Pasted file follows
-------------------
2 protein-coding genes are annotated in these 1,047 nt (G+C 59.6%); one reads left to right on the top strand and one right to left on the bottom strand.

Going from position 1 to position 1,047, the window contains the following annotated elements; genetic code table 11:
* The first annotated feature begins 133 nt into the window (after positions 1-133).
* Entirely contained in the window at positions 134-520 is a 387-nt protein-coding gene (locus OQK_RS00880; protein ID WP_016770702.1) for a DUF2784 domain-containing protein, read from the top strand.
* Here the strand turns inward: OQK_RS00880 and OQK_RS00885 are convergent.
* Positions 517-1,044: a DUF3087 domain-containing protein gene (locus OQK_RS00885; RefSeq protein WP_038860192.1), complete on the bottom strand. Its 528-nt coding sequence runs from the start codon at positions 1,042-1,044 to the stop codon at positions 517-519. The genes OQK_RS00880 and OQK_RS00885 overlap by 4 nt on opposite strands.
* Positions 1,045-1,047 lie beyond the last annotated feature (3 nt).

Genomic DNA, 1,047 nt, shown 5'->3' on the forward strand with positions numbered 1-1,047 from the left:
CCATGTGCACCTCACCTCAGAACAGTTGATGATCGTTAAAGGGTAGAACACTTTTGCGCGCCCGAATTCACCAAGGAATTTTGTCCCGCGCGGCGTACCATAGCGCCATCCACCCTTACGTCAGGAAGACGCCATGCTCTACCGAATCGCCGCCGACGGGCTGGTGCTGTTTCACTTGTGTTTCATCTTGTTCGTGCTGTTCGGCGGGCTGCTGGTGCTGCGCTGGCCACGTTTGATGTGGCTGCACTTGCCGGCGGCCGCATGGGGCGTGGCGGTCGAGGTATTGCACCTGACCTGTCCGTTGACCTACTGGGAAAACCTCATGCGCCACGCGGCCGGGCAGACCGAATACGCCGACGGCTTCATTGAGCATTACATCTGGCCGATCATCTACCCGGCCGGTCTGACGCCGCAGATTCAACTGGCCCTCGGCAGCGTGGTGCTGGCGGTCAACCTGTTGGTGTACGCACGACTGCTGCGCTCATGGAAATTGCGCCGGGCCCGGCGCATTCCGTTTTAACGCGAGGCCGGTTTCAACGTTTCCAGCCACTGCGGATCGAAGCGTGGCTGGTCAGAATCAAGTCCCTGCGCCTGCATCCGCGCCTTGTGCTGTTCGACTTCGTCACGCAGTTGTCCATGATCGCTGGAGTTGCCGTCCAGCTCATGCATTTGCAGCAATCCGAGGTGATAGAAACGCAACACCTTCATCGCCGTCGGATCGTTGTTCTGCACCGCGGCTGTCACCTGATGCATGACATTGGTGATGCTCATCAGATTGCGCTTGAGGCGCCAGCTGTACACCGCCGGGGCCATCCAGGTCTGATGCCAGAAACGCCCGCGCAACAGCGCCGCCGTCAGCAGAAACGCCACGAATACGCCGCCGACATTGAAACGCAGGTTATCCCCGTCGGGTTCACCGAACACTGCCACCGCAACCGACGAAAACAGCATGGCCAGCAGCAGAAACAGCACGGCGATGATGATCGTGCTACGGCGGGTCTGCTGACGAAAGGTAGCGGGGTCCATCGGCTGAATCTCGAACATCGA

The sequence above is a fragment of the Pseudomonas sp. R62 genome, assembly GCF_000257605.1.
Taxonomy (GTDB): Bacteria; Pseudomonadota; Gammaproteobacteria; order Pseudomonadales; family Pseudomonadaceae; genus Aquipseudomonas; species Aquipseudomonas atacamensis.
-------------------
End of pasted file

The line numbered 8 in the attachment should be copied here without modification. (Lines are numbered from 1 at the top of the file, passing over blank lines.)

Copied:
Genomic DNA, 1,047 nt, shown 5'->3' on the forward strand with positions numbered 1-1,047 from the left: